The reason I’m looking forward to the debate occurring, is that the proposal around police stations will mean there must be discussion about the kinds of circumstance in which opponents to the proposal think stations should be used. Here’s a predication: we’ll hear about people whose behaviour is ‘so extreme it cannot otherwise be safely managed’ – we’ll hear about the capacity and capability deficit that prevents safe management of vulnerable people who exhibit challenging behaviours – as if that somehow obliges the police to put people at risk by incarceration and ongoing restraint – and we won’t hear how the deliberate decision to remove people to custody indifferent as to whether or not their resistant behaviour could be indicative of underlying medical problems or something that puts them at raised risk because of the need to engage in restraint

I doubt whether it will be acknowledge by those who oppose a ban that most of the circumstances in which it is still argued police stations are acceptable places to gaol the vulnerable are actually just deaths-in-custody waiting to happen. We’d know that if we just listened to families whose relatives have died. I obviously hope that police stations are removed from the list of Place of Safety locations, but I genuinely fear that the amendment won’t succeed, not least because the Government could have chosen this reform to begin with and someone will probably point out the impact on NHS services, including A&E which would have to act as the overspill if mental health trust PoS were full and police stations unable to be relied upon. I fear that will be prioritised over more important things.

Finally, I’ll be intrigued to see whether the Appropriate Adult proposal succeeds. This one slightly surprised me, because the role of the Appropriate Adult role is currently one for police custody, for those taken there against their will. That is usually because they have been arrested for an offence and may well need to be interviewed after having their rights explained. The AA role is to ensure people understand the process, assist with communication, see that the person’s rights are being respected and challenge or advocate, as necessary. Where someone has been detained under s136, Code C to PACE makes it clear (para 3.16) that the AA has no role during the formal interview by the AMHP and Doctor, presumably meaning their role is restricted to just the booking in procedure for the administration of rights and to ensure a general understanding of things.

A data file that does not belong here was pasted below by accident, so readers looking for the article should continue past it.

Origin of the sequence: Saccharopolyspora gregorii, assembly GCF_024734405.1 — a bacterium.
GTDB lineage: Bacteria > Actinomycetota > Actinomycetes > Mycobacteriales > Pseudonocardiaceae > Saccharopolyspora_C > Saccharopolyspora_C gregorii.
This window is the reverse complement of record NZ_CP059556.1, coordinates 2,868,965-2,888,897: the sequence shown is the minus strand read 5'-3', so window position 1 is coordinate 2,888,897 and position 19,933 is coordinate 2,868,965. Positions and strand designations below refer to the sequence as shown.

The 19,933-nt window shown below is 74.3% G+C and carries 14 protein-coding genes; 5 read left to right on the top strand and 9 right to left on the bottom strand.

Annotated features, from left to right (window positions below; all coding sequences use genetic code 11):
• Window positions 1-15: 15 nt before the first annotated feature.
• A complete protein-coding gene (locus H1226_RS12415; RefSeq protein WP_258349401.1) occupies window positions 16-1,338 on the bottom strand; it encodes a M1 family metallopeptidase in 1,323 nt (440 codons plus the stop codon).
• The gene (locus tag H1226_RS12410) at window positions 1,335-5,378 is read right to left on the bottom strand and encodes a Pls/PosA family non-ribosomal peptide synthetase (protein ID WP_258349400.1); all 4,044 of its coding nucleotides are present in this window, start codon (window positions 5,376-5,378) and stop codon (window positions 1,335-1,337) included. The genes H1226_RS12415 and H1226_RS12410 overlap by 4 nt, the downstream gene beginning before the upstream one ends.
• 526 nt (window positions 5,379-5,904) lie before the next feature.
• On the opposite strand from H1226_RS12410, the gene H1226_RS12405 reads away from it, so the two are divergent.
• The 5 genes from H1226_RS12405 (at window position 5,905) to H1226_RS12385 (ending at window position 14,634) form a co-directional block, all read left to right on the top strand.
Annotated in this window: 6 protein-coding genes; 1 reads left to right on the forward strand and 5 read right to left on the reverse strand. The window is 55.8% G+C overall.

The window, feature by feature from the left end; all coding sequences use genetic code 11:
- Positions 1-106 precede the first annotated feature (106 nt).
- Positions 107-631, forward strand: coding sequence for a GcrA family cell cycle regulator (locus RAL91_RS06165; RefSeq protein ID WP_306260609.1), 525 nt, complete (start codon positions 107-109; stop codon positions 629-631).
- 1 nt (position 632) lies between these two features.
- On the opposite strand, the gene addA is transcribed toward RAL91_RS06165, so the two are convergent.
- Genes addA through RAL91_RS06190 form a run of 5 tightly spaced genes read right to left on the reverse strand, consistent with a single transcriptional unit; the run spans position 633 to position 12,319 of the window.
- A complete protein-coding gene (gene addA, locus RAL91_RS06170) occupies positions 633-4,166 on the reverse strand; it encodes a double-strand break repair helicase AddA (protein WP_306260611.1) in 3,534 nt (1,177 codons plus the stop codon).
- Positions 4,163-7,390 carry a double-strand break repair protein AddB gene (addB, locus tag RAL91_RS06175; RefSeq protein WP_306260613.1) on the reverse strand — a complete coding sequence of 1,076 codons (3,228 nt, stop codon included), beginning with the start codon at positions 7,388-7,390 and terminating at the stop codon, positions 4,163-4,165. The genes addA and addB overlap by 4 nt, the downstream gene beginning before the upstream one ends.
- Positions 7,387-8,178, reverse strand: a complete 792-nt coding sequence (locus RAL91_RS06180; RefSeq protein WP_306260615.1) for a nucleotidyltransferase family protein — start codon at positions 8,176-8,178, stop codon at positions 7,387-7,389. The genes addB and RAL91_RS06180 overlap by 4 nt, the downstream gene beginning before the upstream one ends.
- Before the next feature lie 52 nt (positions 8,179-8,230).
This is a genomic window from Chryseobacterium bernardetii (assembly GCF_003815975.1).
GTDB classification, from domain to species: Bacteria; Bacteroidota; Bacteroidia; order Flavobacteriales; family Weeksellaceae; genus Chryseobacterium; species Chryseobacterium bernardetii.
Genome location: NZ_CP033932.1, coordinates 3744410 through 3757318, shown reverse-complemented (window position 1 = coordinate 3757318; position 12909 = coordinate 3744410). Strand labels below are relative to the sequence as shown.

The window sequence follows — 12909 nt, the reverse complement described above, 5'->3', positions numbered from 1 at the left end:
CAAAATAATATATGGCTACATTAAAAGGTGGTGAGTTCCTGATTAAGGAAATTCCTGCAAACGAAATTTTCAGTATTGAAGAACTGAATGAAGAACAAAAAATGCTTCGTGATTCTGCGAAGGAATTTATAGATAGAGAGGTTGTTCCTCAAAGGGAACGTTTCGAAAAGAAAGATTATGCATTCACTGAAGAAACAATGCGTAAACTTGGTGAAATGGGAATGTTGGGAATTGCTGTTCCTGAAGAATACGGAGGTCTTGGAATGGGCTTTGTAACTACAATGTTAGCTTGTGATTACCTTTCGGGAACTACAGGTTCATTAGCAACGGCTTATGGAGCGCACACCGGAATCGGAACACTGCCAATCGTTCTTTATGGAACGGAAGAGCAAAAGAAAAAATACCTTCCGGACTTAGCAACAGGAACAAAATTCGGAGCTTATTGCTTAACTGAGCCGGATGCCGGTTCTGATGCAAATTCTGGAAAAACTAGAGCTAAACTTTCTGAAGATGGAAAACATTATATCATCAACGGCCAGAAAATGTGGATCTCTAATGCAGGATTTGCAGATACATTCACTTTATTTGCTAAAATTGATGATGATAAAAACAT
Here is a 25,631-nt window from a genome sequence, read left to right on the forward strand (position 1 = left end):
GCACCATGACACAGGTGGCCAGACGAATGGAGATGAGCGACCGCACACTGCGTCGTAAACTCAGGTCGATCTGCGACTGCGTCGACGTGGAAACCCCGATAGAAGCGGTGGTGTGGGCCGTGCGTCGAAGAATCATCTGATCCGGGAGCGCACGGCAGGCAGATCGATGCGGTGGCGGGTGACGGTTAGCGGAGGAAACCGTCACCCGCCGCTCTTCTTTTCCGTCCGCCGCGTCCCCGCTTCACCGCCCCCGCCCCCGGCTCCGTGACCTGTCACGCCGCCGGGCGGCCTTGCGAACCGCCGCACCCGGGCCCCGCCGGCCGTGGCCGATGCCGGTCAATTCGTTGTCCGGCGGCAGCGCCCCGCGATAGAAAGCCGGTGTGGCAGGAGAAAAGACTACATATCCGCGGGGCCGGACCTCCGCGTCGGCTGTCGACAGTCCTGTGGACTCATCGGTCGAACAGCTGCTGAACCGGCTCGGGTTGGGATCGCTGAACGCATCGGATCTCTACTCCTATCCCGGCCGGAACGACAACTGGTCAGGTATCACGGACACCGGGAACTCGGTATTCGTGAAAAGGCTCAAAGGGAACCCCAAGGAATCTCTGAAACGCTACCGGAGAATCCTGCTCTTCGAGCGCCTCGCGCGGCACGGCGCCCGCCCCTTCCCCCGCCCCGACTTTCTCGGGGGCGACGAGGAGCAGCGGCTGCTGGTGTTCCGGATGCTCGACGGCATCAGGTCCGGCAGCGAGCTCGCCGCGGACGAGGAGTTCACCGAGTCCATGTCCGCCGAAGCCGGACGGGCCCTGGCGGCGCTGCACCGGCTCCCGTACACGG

Some people argue that this is broadly the role of the AMHP when they are undertaking an assessment under s136 so this just duplicates things. It also would create the highly unusual situation in which  the right to an Appropriate ADult is a statutory right for those detained under ss135/6 whereas it stops short of being a right for those under arrest at police stations, detained under PACE. And it does raise that question – who is going to do it and pay for it, given that the amendment doesn’t specify?


Leytonstone Sentencing

Muhiddin MIRE was today sentenced by a criminal court following the attack at Leytonstone Underground station last December that made prominent national headlines.  I admit, I had a bit of a job initially piecing together what exactly the court had done, following vague media reports that appeared somewhat to contradict themselves! One simply claimed the man had been sentenced to ‘life in jail’ whilst another that he would ‘begin his sentence at Broadmoor’. This made me wonder whether, in fact, the court had sentenced him to what’s known as a hybrid order – this turns out to be exactly what they’d done; so I thought I’d quickly explain it, in case of any doubt as to what this means!

Before I do, I’d observe that somewhere between being charged with attempted murder by the police and his sentencing today, he has been transferred between the criminal justice and mental health systems. When he first appeared at court, there would be no power for Magistrates to remand the defendant to hospital under the Mental Health Act. At or after his first appearance at the Crown Court, he could be transferred and that has obviously occured and facilitated a period of assessment by the psychiatrists who have given professional opinion to the sentencing judge. The defendant has pleaded guilty to the offence, notwithstanding that his mental illness is serious enough to mean he reaches the threshold for admission to hospital under the MHA.